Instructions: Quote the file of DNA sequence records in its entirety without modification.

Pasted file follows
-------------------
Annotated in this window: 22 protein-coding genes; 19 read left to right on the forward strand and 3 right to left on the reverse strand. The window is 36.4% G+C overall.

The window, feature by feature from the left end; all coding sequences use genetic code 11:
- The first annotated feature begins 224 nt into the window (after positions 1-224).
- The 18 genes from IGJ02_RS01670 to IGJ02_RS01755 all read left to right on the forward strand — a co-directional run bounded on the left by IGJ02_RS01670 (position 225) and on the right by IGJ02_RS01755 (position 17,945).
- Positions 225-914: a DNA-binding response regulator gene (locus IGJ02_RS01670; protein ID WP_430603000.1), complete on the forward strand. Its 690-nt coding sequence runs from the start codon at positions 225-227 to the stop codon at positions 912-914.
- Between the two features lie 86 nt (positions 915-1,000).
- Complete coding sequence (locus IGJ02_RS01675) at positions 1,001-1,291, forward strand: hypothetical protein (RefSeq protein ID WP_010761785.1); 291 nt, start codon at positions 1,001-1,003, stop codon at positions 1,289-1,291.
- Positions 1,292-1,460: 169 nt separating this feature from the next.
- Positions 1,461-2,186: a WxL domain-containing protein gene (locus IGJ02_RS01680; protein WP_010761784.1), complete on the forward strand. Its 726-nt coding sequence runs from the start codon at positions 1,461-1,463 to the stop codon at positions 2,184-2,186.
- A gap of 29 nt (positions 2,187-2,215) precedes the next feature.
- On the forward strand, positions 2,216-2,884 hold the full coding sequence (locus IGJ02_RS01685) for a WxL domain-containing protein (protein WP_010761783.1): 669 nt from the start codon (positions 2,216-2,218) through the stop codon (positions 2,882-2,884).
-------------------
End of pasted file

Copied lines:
Annotated in this window: 22 protein-coding genes; 19 read left to right on the forward strand and 3 right to left on the reverse strand. The window is 36.4% G+C overall.

The window, feature by feature from the left end; all coding sequences use genetic code 11:
- The first annotated feature begins 224 nt into the window (after positions 1-224).
- The 18 genes from IGJ02_RS01670 to IGJ02_RS01755 all read left to right on the forward strand — a co-directional run bounded on the left by IGJ02_RS01670 (position 225) and on the right by IGJ02_RS01755 (position 17,945).
- Positions 225-914: a DNA-binding response regulator gene (locus IGJ02_RS01670; protein ID WP_430603000.1), complete on the forward strand. Its 690-nt coding sequence runs from the start codon at positions 225-227 to the stop codon at positions 912-914.
- Between the two features lie 86 nt (positions 915-1,000).
- Complete coding sequence (locus IGJ02_RS01675) at positions 1,001-1,291, forward strand: hypothetical protein (RefSeq protein ID WP_010761785.1); 291 nt, start codon at positions 1,001-1,003, stop codon at positions 1,289-1,291.
- Positions 1,292-1,460: 169 nt separating this feature from the next.
- Positions 1,461-2,186: a WxL domain-containing protein gene (locus IGJ02_RS01680; protein WP_010761784.1), complete on the forward strand. Its 726-nt coding sequence runs from the start codon at positions 1,461-1,463 to the stop codon at positions 2,184-2,186.
- A gap of 29 nt (positions 2,187-2,215) precedes the next feature.
- On the forward strand, positions 2,216-2,884 hold the full coding sequence (locus IGJ02_RS01685) for a WxL domain-containing protein (protein WP_010761783.1): 669 nt from the start codon (positions 2,216-2,218) through the stop codon (positions 2,882-2,884).